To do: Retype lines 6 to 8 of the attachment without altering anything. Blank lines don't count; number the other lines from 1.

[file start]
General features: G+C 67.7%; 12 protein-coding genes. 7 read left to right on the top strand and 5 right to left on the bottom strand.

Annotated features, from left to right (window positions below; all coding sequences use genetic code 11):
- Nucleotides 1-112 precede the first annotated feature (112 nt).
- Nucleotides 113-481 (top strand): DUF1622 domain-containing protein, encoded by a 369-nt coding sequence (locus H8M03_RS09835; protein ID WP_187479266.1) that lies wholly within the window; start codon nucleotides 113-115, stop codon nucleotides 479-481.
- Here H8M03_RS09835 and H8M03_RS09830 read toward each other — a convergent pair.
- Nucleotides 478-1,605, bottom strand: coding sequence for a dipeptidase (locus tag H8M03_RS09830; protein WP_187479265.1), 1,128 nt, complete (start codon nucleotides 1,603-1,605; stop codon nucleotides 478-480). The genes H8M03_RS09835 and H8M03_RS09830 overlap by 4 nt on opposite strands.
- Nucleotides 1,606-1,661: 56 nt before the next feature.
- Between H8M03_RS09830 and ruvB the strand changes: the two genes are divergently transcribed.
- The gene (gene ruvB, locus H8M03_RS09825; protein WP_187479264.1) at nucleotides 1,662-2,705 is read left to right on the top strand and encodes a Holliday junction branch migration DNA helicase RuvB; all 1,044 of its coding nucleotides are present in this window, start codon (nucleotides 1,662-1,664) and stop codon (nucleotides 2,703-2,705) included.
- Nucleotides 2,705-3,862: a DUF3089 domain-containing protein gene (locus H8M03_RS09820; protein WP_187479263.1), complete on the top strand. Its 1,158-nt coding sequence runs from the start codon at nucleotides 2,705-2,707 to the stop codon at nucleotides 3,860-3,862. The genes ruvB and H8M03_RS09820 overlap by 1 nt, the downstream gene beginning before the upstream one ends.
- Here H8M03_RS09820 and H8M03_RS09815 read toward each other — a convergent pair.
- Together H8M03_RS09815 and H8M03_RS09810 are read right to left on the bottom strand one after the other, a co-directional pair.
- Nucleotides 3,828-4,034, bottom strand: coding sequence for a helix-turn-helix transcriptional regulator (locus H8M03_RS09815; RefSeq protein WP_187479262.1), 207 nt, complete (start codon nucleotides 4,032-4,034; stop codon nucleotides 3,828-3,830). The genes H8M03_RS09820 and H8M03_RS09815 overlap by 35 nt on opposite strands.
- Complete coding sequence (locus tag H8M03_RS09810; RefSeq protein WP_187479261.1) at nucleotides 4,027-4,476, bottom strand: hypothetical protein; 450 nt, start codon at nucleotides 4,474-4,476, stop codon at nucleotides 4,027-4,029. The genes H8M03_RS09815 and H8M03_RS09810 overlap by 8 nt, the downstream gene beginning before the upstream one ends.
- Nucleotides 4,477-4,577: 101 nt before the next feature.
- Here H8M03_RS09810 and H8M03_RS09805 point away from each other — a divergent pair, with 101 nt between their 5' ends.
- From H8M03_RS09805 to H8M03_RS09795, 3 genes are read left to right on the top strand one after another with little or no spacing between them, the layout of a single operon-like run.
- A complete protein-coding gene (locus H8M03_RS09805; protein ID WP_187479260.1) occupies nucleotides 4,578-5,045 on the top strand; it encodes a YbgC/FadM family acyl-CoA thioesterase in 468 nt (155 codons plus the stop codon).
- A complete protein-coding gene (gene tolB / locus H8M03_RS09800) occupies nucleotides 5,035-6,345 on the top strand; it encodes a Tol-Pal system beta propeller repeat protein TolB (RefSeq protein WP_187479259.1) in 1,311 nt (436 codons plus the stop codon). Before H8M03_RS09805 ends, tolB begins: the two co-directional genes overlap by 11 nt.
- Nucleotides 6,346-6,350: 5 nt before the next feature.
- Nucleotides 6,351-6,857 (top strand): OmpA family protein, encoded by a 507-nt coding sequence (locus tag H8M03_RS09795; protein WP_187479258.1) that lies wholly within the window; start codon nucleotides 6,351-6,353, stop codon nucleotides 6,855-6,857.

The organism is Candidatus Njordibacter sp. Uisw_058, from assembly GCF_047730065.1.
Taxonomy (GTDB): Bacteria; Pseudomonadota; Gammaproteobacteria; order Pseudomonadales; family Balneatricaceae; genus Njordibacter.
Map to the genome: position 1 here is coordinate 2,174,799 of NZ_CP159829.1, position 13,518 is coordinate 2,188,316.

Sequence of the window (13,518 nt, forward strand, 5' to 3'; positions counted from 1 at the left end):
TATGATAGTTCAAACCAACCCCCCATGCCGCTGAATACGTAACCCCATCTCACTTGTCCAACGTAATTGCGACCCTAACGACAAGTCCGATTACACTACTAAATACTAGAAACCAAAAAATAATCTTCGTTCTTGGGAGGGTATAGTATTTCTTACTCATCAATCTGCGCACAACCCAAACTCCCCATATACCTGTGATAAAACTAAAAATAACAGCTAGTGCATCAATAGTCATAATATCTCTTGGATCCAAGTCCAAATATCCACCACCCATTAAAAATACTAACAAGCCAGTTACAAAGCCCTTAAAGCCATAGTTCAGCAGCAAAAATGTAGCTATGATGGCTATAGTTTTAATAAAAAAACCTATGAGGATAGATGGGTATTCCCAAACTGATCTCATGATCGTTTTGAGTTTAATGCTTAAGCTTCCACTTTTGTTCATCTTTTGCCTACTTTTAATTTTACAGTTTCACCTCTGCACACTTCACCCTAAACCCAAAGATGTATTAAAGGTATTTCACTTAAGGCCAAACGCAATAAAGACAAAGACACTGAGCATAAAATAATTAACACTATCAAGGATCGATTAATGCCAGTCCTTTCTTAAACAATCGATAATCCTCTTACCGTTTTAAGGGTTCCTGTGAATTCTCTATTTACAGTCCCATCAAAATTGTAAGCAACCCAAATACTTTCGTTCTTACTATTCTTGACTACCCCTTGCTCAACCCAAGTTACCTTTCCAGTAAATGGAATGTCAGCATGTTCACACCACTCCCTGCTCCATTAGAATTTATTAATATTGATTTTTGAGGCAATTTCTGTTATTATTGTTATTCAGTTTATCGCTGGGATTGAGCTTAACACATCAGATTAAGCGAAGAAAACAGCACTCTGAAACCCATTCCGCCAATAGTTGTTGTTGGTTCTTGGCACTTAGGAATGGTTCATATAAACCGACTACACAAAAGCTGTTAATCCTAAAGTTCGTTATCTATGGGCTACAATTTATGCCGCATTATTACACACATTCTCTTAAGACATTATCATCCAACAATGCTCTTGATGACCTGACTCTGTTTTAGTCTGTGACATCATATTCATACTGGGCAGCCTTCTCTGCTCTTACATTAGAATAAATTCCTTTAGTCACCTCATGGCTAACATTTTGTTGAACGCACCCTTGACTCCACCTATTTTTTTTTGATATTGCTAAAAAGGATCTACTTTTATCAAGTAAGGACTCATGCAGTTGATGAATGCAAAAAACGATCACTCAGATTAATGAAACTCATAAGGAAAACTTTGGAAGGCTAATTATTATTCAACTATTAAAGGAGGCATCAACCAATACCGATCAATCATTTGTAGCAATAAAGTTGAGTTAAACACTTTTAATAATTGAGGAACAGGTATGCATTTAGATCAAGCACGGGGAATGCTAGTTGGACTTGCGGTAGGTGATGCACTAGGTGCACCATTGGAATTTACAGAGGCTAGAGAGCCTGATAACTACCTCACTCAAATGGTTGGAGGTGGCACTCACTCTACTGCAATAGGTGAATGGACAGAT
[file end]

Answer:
- Nucleotides 478-1,605, bottom strand: coding sequence for a dipeptidase (locus tag H8M03_RS09830; protein WP_187479265.1), 1,128 nt, complete (start codon nucleotides 1,603-1,605; stop codon nucleotides 478-480). The genes H8M03_RS09835 and H8M03_RS09830 overlap by 4 nt on opposite strands.
- Nucleotides 1,606-1,661: 56 nt before the next feature.
- Between H8M03_RS09830 and ruvB the strand changes: the two genes are divergently transcribed.